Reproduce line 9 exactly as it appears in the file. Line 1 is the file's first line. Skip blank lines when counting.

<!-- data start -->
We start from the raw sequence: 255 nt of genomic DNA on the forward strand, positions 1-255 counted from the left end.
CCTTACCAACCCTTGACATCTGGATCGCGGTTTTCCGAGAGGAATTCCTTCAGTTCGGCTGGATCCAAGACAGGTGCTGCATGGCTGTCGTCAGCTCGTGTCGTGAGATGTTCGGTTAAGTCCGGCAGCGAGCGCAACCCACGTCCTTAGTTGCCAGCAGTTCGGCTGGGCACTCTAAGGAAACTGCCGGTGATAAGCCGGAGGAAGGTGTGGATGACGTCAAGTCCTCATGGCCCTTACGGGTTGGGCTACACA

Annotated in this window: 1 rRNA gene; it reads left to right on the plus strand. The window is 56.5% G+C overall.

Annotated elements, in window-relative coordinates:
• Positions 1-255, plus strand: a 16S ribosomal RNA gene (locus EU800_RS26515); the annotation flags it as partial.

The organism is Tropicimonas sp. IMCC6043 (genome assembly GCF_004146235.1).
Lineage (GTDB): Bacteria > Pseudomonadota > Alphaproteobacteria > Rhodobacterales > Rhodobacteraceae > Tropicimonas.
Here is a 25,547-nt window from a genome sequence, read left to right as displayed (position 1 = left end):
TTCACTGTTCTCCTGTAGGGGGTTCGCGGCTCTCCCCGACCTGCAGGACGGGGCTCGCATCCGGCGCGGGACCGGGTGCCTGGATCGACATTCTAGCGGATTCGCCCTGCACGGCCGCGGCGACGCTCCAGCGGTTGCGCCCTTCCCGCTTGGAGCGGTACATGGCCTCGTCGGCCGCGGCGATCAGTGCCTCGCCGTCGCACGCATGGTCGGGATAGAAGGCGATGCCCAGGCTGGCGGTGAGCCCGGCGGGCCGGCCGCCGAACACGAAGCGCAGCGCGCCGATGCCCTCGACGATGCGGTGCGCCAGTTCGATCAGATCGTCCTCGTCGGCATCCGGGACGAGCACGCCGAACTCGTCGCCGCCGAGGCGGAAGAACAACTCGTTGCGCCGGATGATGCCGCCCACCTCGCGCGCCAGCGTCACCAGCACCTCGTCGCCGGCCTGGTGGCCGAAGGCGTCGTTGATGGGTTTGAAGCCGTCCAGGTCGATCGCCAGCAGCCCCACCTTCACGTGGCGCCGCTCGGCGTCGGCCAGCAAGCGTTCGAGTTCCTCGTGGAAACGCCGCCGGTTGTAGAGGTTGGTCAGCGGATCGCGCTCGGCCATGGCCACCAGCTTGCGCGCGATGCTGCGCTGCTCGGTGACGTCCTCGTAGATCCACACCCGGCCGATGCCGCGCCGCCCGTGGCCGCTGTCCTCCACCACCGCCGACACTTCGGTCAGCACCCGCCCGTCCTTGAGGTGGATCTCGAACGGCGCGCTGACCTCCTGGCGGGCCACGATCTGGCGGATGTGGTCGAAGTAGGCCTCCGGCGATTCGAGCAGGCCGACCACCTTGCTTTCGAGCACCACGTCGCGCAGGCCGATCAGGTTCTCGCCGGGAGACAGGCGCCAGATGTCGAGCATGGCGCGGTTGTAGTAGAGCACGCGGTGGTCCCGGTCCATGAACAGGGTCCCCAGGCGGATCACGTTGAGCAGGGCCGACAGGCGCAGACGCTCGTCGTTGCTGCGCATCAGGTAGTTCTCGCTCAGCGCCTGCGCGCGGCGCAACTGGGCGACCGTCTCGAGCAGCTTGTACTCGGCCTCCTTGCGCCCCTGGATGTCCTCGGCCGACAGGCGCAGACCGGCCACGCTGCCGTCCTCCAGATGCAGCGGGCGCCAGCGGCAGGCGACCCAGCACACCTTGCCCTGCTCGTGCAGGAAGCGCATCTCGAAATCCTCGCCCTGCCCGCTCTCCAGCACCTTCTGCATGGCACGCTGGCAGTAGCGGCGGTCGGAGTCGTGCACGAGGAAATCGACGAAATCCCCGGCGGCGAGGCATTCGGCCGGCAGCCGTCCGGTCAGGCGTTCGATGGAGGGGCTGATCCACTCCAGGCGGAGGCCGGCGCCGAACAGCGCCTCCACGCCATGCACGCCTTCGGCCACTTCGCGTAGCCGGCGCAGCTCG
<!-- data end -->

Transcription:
TTCACTGTTCTCCTGTAGGGGGTTCGCGGCTCTCCCCGACCTGCAGGACGGGGCTCGCATCCGGCGCGGGACCGGGTGCCTGGATCGACATTCTAGCGGATTCGCCCTGCACGGCCGCGGCGACGCTCCAGCGGTTGCGCCCTTCCCGCTTGGAGCGGTACATGGCCTCGTCGGCCGCGGCGATCAGTGCCTCGCCGTCGCACGCATGGTCGGGATAGAAGGCGATGCCCAGGCTGGCGGTGAGCCCGGCGGGCCGGCCGCCGAACACGAAGCGCAGCGCGCCGATGCCCTCGACGATGCGGTGCGCCAGTTCGATCAGATCGTCCTCGTCGGCATCCGGGACGAGCACGCCGAACTCGTCGCCGCCGAGGCGGAAGAACAACTCGTTGCGCCGGATGATGCCGCCCACCTCGCGCGCCAGCGTCACCAGCACCTCGTCGCCGGCCTGGTGGCCGAAGGCGTCGTTGATGGGTTTGAAGCCGTCCAGGTCGATCGCCAGCAGCCCCACCTTCACGTGGCGCCGCTCGGCGTCGGCCAGCAAGCGTTCGAGTTCCTCGTGGAAACGCCGCCGGTTGTAGAGGTTGGTCAGCGGATCGCGCTCGGCCATGGCCACCAGCTTGCGCGCGATGCTGCGCTGCTCGGTGACGTCCTCGTAGATCCACACCCGGCCGATGCCGCGCCGCCCGTGGCCGCTGTCCTCCACCACCGCCGACACTTCGGTCAGCACCCGCCCGTCCTTGAGGTGGATCTCGAACGGCGCGCTGACCTCCTGGCGGGCCACGATCTGGCGGATGTGGTCGAAGTAGGCCTCCGGCGATTCGAGCAGGCCGACCACCTTGCTTTCGAGCACCACGTCGCGCAGGCCGATCAGGTTCTCGCCGGGAGACAGGCGCCAGATGTCGAGCATGGCGCGGTTGTAGTAGAGCACGCGGTGGTCCCGGTCCATGAACAGGGTCCCCAGGCGGATCACGTTGAGCAGGGCCGACAGGCGCAGACGCTCGTCGTTGCTGCGCATCAGGTAGTTCTCGCTCAGCGCCTGCGCGCGGCGCAACTGGGCGACCGTCTCGAGCAGCTTGTACTCGGCCTCCTTGCGCCCCTGGATGTCCTCGGCCGACAGGCGCAGACCGGCCACGCTGCCGTCCTCCAGATGCAGCGGGCGCCAGCGGCAGGCGACCCAGCACACCTTGCCCTGCTCGTGCAGGAAGCGCATCTCGAAATCCTCGCCCTGCCCGCTCTCCAGCACCTTCTGCATGGCACGCTGGCAGTAGCGGCGGTCGGAGTCGTGCACGAGGAAATCGACGAAATCCCCGGCGGCGAGGCATTCGGCCGGCAGCCGTCCGGTCAGGCGTTCGATGGAGGGGCTGATCCACTCCAGGCGGAGGCCGGCGCCGAACAGCGCCTCCACGCCATGCACGCCTTCGGCCACTTCGCGTAGCCGGCGCAGCTCG